According to the Southeast Asian Rural Development Fund, pursuit of "free donations" to mine victims is futile because the benefits are only temporary. Instead, organizations like SEARDF propose to invest funds in "restoring the life potentials for landmine victims."4 SEARDF asserts that to sustain a heightened standard of living, victims need to be equipped with resources that promote self-sufficiency. Education and hard work are two missions several non-governmental organizations endorse, seeking to provide the tools that will help victims rise from poverty.4

The primary method for instituting much-needed change in the mine-affected population is through the CMAC Mine Awareness Education programs, which began in 1993. The initial focus was to educate people who began to resettle unknowingly on contaminated areas after the conflicts. The CMAC Mine Awareness Education programs seek people in high-risk villages and rural areas to help them avoid UXO and landmine contact and teach them what to do when accidents occur. Frequent contact with local people allows the mine awareness teams to serve as liaisons, directing demining efforts in the communities that need attention.

Clearance and Detection Progress

Over the last decade, demining has been prioritized based on the locations of the highest casualty rates in Cambodia. Casualty reduction was the primary focus of the Emergency Phase from 1992 to 1998. Since 1998, Cambodia has entered into the Development Phase, in which the Cambodian Mine Action Centre communicates with locals to assess which areas will benefit the most socio-economically from demining.1

The Japanese Alliance for Humanitarian Demining Support initially launched a mine-detection tool called the Mine Eye in Cambodia in 1997. The prototype detected several types of mines in its initial field tests that such equipment had never before been able to identify.6 This development created opportunities for new demining projects all over Asia, including Cambodia.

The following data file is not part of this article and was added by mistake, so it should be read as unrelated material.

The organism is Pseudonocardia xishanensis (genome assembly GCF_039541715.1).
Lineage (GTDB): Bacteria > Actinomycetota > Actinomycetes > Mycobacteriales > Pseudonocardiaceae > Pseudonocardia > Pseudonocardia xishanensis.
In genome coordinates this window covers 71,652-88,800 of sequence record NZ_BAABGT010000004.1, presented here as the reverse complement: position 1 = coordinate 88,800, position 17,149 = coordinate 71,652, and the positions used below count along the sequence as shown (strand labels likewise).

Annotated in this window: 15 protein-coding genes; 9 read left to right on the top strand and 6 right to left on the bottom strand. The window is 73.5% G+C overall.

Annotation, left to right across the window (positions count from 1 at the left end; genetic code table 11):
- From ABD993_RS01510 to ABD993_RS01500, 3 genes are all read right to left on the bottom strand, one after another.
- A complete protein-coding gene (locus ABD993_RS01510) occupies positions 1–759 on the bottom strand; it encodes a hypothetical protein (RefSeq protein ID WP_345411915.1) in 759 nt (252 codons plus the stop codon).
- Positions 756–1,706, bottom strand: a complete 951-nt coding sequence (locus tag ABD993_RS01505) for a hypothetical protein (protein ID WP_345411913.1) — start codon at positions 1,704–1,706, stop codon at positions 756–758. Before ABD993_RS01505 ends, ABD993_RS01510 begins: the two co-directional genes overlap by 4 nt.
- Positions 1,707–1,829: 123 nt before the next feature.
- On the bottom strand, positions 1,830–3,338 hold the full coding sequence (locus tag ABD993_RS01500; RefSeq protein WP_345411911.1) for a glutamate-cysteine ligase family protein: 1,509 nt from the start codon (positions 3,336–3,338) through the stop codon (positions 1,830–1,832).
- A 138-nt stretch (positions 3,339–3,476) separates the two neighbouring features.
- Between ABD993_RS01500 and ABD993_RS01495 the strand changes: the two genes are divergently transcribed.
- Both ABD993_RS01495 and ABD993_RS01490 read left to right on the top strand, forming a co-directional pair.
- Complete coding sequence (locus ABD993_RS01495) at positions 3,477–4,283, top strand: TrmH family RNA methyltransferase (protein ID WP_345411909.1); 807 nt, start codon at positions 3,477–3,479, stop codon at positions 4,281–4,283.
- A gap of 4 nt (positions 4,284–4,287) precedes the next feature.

Cambodia's people remember a history of strife and oppression. War is still vivid in their memories and evident in Cambodia's desolate minefields and wounded social infrastructure. Cambodia is recovering, though. The Royal Government of Cambodia is aware of the devastation inflicted on its people and has taken steps to respond. Though conditions are still difficult, relief for Cambodia is only a matter of time.


  1. Cambodia Mine Action Centre. Accessed Sept. 20, 2005.
  2. Convention on the Prohibition of the Use, Stockpiling, Production and Transfer of Anti-personnel Mines and on Their Destruction. Ottawa, Canada. Sept. 18, 1997. Accessed Oct. 10, 2005.
  3. International Campaign to Ban Landmines. Landmine Monitor Report 2004. Page last modified Feb. 28, 2005. Accessed Sept. 13, 2005.
  4. Southeast Asian Rural Development Fund. Accessed Sept. 22, 2005.
  5. The Cambodia Daily. "Finding Funds Constant Struggle." Accessed Sept. 22, 2005.
  6. Japan Alliance for Humanitarian Demining Support. Accessed Sept. 22, 2005.

Contact Information

Erin Herring
Mine Action Information Center